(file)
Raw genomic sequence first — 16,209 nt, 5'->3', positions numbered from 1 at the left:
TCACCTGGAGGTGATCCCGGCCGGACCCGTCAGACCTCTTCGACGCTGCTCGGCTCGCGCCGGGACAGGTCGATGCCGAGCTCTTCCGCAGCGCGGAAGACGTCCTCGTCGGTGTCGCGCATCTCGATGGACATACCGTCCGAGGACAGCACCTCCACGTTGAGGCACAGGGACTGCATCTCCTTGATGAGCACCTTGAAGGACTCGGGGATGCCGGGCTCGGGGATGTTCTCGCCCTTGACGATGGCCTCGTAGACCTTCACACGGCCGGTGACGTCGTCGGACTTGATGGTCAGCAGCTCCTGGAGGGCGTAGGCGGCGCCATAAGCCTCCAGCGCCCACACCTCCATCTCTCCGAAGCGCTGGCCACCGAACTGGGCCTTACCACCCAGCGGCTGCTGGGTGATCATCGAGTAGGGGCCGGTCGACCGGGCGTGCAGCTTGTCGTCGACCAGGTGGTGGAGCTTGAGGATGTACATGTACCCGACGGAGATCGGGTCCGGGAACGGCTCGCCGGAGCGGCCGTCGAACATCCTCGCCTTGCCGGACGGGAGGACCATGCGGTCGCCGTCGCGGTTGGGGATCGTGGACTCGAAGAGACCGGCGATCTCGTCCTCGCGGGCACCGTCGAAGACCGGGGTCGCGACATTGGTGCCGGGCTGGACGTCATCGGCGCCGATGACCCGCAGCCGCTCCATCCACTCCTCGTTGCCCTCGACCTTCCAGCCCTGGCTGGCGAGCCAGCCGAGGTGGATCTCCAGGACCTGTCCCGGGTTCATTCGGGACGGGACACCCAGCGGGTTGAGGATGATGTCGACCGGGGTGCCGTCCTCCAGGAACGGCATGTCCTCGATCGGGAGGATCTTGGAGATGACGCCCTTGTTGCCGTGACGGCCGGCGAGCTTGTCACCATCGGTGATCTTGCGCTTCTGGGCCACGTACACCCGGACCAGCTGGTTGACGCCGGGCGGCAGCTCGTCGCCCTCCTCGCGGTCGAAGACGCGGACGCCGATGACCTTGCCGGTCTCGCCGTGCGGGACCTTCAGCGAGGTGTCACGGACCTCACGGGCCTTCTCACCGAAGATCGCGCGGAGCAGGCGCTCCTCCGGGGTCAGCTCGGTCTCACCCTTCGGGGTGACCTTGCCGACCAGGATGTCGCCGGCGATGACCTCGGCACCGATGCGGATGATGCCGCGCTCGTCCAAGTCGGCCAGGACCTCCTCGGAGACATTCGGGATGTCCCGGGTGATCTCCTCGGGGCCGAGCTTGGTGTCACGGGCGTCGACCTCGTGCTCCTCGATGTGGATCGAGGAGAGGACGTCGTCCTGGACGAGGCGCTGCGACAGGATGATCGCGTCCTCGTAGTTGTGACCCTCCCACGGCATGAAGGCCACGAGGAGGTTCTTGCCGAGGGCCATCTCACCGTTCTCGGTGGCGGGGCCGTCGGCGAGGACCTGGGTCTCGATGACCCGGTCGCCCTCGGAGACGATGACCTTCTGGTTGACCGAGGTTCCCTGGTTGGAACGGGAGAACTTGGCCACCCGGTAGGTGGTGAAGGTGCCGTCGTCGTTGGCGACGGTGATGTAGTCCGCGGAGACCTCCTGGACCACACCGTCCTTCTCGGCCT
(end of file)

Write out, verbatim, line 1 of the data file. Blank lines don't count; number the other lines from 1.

Raw genomic sequence first — 16,209 nt, 5'->3', positions numbered from 1 at the left: